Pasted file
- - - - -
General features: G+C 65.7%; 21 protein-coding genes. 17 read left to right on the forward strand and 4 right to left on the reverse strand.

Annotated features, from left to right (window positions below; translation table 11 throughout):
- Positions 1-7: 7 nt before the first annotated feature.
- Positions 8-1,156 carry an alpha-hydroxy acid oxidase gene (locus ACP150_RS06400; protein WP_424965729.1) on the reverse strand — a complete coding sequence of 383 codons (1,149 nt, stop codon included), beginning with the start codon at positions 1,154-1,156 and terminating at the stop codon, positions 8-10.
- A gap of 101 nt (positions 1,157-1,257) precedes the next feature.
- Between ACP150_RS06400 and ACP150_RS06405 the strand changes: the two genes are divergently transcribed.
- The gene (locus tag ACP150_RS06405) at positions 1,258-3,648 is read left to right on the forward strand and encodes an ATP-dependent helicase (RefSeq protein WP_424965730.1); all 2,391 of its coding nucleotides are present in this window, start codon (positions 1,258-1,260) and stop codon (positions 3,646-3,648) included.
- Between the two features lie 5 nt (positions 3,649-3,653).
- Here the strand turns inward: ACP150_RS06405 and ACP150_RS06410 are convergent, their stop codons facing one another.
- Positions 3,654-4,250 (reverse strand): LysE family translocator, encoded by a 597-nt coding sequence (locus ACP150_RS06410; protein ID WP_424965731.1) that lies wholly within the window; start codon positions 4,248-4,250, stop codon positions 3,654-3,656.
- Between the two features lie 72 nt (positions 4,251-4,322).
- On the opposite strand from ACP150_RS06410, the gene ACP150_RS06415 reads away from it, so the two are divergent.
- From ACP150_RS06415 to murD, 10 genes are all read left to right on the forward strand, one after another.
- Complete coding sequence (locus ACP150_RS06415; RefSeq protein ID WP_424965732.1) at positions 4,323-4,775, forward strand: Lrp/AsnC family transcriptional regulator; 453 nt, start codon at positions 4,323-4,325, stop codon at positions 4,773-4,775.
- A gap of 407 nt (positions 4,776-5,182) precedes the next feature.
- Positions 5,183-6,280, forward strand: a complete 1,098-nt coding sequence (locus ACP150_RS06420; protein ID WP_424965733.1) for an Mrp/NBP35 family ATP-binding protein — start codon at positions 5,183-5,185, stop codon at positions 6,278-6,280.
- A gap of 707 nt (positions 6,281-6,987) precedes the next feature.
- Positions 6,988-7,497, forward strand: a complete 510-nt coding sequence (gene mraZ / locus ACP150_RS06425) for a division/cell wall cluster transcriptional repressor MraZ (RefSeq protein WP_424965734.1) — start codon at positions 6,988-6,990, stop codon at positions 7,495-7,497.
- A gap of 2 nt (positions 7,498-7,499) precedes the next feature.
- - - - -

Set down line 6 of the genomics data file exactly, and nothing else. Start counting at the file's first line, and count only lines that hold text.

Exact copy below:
- Between ACP150_RS06400 and ACP150_RS06405 the strand changes: the two genes are divergently transcribed.